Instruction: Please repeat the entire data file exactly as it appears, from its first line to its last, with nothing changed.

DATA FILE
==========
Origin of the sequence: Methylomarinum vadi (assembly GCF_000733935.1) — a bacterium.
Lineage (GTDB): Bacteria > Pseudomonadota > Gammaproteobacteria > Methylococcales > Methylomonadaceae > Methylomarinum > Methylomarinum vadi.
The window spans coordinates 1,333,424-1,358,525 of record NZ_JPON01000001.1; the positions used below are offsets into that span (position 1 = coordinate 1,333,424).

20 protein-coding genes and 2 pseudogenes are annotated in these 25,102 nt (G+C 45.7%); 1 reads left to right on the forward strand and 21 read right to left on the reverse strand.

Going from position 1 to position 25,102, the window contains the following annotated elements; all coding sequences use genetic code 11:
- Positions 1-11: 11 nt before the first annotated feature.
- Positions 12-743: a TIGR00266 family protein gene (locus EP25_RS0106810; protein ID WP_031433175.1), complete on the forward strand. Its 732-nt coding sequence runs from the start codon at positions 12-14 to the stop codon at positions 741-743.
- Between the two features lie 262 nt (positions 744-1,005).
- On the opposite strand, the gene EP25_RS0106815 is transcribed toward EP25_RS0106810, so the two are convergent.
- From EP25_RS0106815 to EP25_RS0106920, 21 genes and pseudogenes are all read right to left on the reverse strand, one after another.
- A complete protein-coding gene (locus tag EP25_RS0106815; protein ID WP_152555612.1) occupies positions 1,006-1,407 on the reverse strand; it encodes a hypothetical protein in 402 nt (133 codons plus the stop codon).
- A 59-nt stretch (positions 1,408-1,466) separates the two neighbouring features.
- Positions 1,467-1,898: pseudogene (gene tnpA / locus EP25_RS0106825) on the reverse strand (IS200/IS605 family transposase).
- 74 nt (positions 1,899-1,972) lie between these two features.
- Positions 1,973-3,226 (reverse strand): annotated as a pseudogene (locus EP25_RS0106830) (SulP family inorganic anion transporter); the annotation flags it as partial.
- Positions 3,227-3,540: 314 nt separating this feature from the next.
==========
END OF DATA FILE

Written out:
Origin of the sequence: Methylomarinum vadi (assembly GCF_000733935.1) — a bacterium.
Lineage (GTDB): Bacteria > Pseudomonadota > Gammaproteobacteria > Methylococcales > Methylomonadaceae > Methylomarinum > Methylomarinum vadi.
The window spans coordinates 1,333,424-1,358,525 of record NZ_JPON01000001.1; the positions used below are offsets into that span (position 1 = coordinate 1,333,424).

20 protein-coding genes and 2 pseudogenes are annotated in these 25,102 nt (G+C 45.7%); 1 reads left to right on the forward strand and 21 read right to left on the reverse strand.

Going from position 1 to position 25,102, the window contains the following annotated elements; all coding sequences use genetic code 11:
- Positions 1-11: 11 nt before the first annotated feature.
- Positions 12-743: a TIGR00266 family protein gene (locus EP25_RS0106810; protein ID WP_031433175.1), complete on the forward strand. Its 732-nt coding sequence runs from the start codon at positions 12-14 to the stop codon at positions 741-743.
- Between the two features lie 262 nt (positions 744-1,005).
- On the opposite strand, the gene EP25_RS0106815 is transcribed toward EP25_RS0106810, so the two are convergent.
- From EP25_RS0106815 to EP25_RS0106920, 21 genes and pseudogenes are all read right to left on the reverse strand, one after another.
- A complete protein-coding gene (locus tag EP25_RS0106815; protein ID WP_152555612.1) occupies positions 1,006-1,407 on the reverse strand; it encodes a hypothetical protein in 402 nt (133 codons plus the stop codon).
- A 59-nt stretch (positions 1,408-1,466) separates the two neighbouring features.
- Positions 1,467-1,898: pseudogene (gene tnpA / locus EP25_RS0106825) on the reverse strand (IS200/IS605 family transposase).
- 74 nt (positions 1,899-1,972) lie between these two features.
- Positions 1,973-3,226 (reverse strand): annotated as a pseudogene (locus EP25_RS0106830) (SulP family inorganic anion transporter); the annotation flags it as partial.
- Positions 3,227-3,540: 314 nt separating this feature from the next.